A variety of sticky rice wraps, prepared with nine different fillings on the occasion of the Dragon Boat Festival, are displayed on a table near the entrance of Kam Wai Dim Sum in Vancouver’s Chinatown. Photo by Kayla Isomura.

Making 1,000 zongzi a day

Kam Wai Dim Sum in Vancouver’s Chinatown is a busy place at this time of year. It also appeared in a 2020 Tyee series on cooking through COVID. They offer about nine varieties of zongzi this year, from the basic red bean lye, to the southern favourite salted pork and duck yolk, to the magnificent jumbo deluxe lotus wrap studded with dried chestnut, shiitake mushroom, dried scallop, shrimp and more.

Where I’m from, every family has their own recipes for their zongzi, which vary from the kinds of fillings they use to the marinating process of the glutinous rice, to the ways they wrap the zongzi that leads to different sizes and shapes.

The diverse nature of zongzi creates a chance for families to share and trade their zongzi with other families, as the significance of zongzi is being able to share it.

“The beauty of sharing and trading with other families is that you get such a variety of different kinds of fillings and flavours to share with your family,” explains William Liu, who runs Kam Wai with his mother and sister.

Susan (left) and William Liu (right) hold a box of zongzi at Kam Wai Dim Sum. They are wearing black medical masks and matching maroon apronx. They are looking at the camera and smiling.
Susan and William Liu, siblings and co-owners of Kam Wai Dim Sum, hold a box of sticky rice wraps near the entrance of the storefront in Vancouver’s Chinatown neighbourhood. Photo by Kayla Isomura.

Kam Wai has become an integral part of the Dragon Boat Festival season in Vancouver. They are the zongzi supplier for over 15 supermarkets. To handle such large orders, they start preparing and making zongzi in November for the Dragon Boat Festival season almost half a year later. They make around 200,000 zongzi for the season, roughly 1,000 per day.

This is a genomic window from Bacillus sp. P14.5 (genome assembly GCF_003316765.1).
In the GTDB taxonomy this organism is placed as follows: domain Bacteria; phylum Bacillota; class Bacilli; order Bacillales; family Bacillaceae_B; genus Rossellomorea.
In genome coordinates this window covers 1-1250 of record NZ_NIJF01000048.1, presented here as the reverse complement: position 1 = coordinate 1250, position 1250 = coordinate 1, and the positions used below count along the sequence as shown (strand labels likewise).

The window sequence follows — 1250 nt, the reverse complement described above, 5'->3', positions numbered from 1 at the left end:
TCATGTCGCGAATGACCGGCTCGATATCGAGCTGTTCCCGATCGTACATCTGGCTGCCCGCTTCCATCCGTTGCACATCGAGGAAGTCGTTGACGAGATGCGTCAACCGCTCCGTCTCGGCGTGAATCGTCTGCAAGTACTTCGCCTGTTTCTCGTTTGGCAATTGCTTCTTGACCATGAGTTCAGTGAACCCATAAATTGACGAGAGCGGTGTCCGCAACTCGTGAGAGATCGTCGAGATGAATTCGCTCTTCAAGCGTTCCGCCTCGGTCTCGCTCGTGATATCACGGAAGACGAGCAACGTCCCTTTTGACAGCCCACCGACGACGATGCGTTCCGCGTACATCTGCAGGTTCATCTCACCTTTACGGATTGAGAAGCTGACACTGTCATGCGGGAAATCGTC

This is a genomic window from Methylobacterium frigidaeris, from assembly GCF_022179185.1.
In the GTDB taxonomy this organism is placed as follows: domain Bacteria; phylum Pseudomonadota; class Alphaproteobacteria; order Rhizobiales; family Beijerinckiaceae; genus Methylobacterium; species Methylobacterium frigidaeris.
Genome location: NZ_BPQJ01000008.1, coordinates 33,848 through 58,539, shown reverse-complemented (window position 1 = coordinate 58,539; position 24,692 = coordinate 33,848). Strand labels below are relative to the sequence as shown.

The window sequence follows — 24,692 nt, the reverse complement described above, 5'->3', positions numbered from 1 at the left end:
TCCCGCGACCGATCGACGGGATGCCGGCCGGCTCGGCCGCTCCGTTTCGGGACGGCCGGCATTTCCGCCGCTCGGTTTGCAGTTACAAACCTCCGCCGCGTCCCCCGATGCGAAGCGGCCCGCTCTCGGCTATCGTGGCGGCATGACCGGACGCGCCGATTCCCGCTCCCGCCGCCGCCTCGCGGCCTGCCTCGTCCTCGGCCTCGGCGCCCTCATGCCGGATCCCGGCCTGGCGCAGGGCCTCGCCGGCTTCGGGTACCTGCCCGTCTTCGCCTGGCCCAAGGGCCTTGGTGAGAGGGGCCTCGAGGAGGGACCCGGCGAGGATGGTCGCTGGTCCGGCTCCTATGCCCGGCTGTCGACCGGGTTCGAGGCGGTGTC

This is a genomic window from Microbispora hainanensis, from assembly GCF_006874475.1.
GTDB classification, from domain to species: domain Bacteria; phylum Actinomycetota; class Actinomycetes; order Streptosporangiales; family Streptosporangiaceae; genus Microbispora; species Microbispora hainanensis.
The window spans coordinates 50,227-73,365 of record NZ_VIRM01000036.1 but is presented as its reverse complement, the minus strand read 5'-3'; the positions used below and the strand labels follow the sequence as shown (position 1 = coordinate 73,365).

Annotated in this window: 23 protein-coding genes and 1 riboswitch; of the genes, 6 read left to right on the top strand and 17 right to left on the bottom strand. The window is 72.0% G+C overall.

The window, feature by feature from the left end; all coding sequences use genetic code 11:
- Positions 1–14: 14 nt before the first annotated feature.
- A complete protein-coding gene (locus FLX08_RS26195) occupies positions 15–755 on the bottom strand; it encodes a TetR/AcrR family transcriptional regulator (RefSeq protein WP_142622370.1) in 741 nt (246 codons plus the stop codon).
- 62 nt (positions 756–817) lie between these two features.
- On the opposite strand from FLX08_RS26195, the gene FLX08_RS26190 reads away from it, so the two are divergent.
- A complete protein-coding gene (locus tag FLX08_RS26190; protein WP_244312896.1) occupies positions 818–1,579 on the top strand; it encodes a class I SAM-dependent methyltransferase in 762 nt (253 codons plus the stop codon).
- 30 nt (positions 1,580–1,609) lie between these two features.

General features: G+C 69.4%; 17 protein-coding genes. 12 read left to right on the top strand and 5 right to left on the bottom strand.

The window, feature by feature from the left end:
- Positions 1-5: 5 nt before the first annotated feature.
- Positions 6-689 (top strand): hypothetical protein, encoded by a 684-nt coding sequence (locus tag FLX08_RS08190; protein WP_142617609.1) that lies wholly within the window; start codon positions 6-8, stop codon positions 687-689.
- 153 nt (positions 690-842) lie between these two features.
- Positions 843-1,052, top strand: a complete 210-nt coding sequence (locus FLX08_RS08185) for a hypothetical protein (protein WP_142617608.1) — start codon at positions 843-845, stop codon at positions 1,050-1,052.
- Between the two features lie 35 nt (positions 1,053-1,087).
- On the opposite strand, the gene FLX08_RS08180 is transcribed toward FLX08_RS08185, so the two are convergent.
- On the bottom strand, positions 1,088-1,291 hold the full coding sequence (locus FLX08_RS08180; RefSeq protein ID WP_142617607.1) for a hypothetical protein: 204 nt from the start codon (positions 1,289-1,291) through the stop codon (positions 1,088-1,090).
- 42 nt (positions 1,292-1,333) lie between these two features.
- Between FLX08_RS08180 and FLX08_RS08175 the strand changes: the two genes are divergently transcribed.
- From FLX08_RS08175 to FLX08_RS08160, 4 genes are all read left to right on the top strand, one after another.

Four pots bubble at the surface to reveal dark green shapes under water: they are zongzi, boiling for hours.
Bamboo leaves imported from China are the first ingredients in making zongzi. Prepared sticky rice wraps can be boiled for up to five hours depending on the filling, said William Liu. Photo by Kayla Isomura.
Pieces of pork belly are seasoned in dark brown spices in a grey plastic bussing tray.
Zongzi ingredients like pork belly, pictured here, are seasoned and left for hours to soak up the flavour. Pork belly is often used in savoury and salted zongzi. Photo by Kayla Isomura.
The hands of Xiao-Hong Wu stuff folded bamboo leaves with glutinous rice. Wu is wearing a red apron that reads ‘Kam Wai Dim Sum’ in yellow letters. Only Wu’s arms and apron are visible in this shot.
Once all the preparation is done, Xiao-Hong Wu fills a pair of folded bamboo leaves with glutinous rice, pork belly, mung bean and duck yolk. Photo by Kayla Isomura.
The hands of Xiao-Hong Wu trim butcher’s twine around a zongzi with a pair of red kitchen scissors. Wu is wearing a red apron and is cutting the zongzi at a counter on which a metal mixing bowl sits in the foreground. Only Wu’s arms and apron are visible in this shot.
After ensuring all the ingredients are tightly wrapped, Xiao-Hong Wu weighs the zongzi to make sure each one is exactly 250 grams. Then she cuts off the extra string. Voilà, another zongzi is ready to eat. Photo by Kayla Isomura.

A handmade work of art

The reason they have to start zongzi production so early at Kam Wai is that zongzi can only be made by hand.

“It’s not something that machines can do,” said Liu, “It’s very difficult to customize [for machinery] because the standard of each leaf and pork is unique, so you have to feel it with your hands in order to wrap the zongzi.

“The making of zongzi is an art form that’s slowly deteriorating,” Liu added, “so we’re constantly trying to find younger people to make it so we can keep the art formalized.”

Learning how to make zongzi could be a great way for young people who celebrate this holiday to bond with their families and culture.

“People are going back to their roots, seeking more relevance with their culture and trying to find more common ground with what their own heritage is,” said Liu.

“And a lot of people see their grandparents make zongzi at home, so I really encourage people to learn from their elders, to watch them and ask questions. I think that’s such an important thing,” said Liu, “Because once the art is gone, it’s gone.”  [Tyee]

Read more: Local Economy, Food